Words - Jonathan Hawley
Photos - Cristian Brunelli
Ford’s reborn pony car – here as a low-volume import – attempts to kick down the barn door to show a couple of well-bred two-doors a thing or two about pace and pedigree
THIS STORY could read like a wake, and, given this is probably the last drive you’ll read of the current Holden Monaro in Wheels, it probably is. But, as the preachers say, it’s also a celebration of life ... not to mention the power of inanimate metal and hydrocarbons to be transformed into beauty, performance and tyre smoke. The Monaro might well be dead for the time being, but its spirit lives on, if the wealth of talent available in the pair of coupes you see here is anything to go by.
That menacing black outlaw is, of course, a Ford Mustang, which is a little like a tale from beyond the grave in itself. The ’Stang isn’t for sale in Australia – well, not officially from a Ford dealer, at least. But place a phone call to Mustang Motorsport in Melbourne as we did, and it can deliver a spanking new 2006, 4.6-litre GT (or a cheaper V6-powered version) fresh off the boat and converted to full ADR right-hand-drive compliance.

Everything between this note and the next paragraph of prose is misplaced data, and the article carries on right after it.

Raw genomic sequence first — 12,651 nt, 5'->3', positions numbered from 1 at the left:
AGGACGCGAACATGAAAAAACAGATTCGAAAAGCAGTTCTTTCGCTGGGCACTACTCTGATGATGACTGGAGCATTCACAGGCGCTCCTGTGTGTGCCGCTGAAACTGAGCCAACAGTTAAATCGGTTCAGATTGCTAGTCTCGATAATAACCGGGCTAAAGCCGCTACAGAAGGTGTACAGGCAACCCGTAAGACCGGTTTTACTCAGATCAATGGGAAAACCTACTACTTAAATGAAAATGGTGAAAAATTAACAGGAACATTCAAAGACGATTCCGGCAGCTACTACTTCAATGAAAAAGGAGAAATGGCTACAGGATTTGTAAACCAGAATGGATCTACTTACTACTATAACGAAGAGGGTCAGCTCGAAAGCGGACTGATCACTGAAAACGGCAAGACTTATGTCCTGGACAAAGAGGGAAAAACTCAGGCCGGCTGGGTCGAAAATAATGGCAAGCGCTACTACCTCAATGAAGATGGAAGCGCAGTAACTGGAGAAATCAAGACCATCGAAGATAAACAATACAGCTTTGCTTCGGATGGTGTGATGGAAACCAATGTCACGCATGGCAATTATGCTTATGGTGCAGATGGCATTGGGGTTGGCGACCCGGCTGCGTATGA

The only proviso is, you’ll have to be a handy earner. The price is $115,000 (plus another $3500 for an upgrade package including leather trim, side airbags, a better sound system and those aggressive silver stripes). That’s almost twice the tag of the final-edition Monaro CV8-Z, which asks just $60,490. It’s obviously a steep ask, but you have to factor in the conversion work done by the importers – some three weeks of down-to-socks-and-jocks rebuild – and the Mustang’s exclusivity.
If this is shaping up as a Pan-Pacific muscle-car championship of sorts, well, why not head north to Japan, and throw in the Nissan 350Z as well? The Zed has been with us a few years now, but late last year copped an upgrade that included a 221kW version of the 3.5-litre V6 formerly reserved for the 35th Anniversary edition. There’s also more compliant suspension settings taken from the 350Z Roadster, a slightly different look to the front end, and better quality materials for the interior and dashboard. Unlike the Monaro and Mustang, the Zed’s a two-seater and missing a couple of cylinders, but for grunt, attitude and ability, its heart is true. At $67,990 for the Track version tested here, it also looks like a bargain against the Mustang GT, if less so alongside the four-seat Monaro.